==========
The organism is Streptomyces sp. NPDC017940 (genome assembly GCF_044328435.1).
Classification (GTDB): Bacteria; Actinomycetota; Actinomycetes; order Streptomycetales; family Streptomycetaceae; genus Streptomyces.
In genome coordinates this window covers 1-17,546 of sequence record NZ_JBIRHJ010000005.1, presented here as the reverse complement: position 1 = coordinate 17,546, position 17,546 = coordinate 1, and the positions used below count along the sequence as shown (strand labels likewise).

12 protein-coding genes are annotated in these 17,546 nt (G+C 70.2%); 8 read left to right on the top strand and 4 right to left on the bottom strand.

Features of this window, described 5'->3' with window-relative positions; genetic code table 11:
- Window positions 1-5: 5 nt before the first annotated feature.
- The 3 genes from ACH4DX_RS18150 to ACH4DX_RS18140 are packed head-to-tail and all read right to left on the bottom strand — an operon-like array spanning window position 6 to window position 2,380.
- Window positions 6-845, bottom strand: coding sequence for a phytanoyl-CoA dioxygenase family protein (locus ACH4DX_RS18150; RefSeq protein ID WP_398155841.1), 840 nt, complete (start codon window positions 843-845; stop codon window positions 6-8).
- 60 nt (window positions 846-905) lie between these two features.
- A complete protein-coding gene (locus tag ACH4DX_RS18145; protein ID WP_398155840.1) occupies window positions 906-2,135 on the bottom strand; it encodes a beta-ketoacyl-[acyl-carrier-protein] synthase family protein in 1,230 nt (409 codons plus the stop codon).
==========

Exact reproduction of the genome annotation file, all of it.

The organism is Streptomyces sp. NPDC017940 (genome assembly GCF_044328435.1).
Classification (GTDB): Bacteria; Actinomycetota; Actinomycetes; order Streptomycetales; family Streptomycetaceae; genus Streptomyces.
In genome coordinates this window covers 1-17,546 of sequence record NZ_JBIRHJ010000005.1, presented here as the reverse complement: position 1 = coordinate 17,546, position 17,546 = coordinate 1, and the positions used below count along the sequence as shown (strand labels likewise).

12 protein-coding genes are annotated in these 17,546 nt (G+C 70.2%); 8 read left to right on the top strand and 4 right to left on the bottom strand.

Features of this window, described 5'->3' with window-relative positions; genetic code table 11:
- Window positions 1-5: 5 nt before the first annotated feature.
- The 3 genes from ACH4DX_RS18150 to ACH4DX_RS18140 are packed head-to-tail and all read right to left on the bottom strand — an operon-like array spanning window position 6 to window position 2,380.
- Window positions 6-845, bottom strand: coding sequence for a phytanoyl-CoA dioxygenase family protein (locus ACH4DX_RS18150; RefSeq protein ID WP_398155841.1), 840 nt, complete (start codon window positions 843-845; stop codon window positions 6-8).
- 60 nt (window positions 846-905) lie between these two features.
- A complete protein-coding gene (locus tag ACH4DX_RS18145; protein ID WP_398155840.1) occupies window positions 906-2,135 on the bottom strand; it encodes a beta-ketoacyl-[acyl-carrier-protein] synthase family protein in 1,230 nt (409 codons plus the stop codon).